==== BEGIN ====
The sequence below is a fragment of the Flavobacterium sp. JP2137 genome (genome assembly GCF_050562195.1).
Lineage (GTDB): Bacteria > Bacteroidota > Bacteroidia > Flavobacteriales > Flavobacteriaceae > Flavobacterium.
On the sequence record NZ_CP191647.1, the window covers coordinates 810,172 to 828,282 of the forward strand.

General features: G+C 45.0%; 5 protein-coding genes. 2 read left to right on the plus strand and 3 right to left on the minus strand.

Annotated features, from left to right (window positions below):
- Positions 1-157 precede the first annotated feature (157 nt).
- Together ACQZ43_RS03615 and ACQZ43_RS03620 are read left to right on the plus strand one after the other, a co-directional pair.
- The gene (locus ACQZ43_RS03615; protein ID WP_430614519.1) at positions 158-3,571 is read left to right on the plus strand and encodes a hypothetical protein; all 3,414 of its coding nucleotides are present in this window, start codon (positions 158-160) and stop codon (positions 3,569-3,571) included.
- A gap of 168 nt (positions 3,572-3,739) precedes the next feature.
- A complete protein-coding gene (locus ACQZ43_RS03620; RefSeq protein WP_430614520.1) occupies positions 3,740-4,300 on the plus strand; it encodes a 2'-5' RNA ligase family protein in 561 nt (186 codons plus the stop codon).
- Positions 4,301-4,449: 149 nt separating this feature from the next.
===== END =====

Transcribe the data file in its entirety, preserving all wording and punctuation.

The sequence below is a fragment of the Flavobacterium sp. JP2137 genome (genome assembly GCF_050562195.1).
Lineage (GTDB): Bacteria > Bacteroidota > Bacteroidia > Flavobacteriales > Flavobacteriaceae > Flavobacterium.
On the sequence record NZ_CP191647.1, the window covers coordinates 810,172 to 828,282 of the forward strand.

General features: G+C 45.0%; 5 protein-coding genes. 2 read left to right on the plus strand and 3 right to left on the minus strand.

Annotated features, from left to right (window positions below):
- Positions 1-157 precede the first annotated feature (157 nt).
- Together ACQZ43_RS03615 and ACQZ43_RS03620 are read left to right on the plus strand one after the other, a co-directional pair.
- The gene (locus ACQZ43_RS03615; protein ID WP_430614519.1) at positions 158-3,571 is read left to right on the plus strand and encodes a hypothetical protein; all 3,414 of its coding nucleotides are present in this window, start codon (positions 158-160) and stop codon (positions 3,569-3,571) included.
- A gap of 168 nt (positions 3,572-3,739) precedes the next feature.
- A complete protein-coding gene (locus ACQZ43_RS03620; RefSeq protein WP_430614520.1) occupies positions 3,740-4,300 on the plus strand; it encodes a 2'-5' RNA ligase family protein in 561 nt (186 codons plus the stop codon).
- Positions 4,301-4,449: 149 nt separating this feature from the next.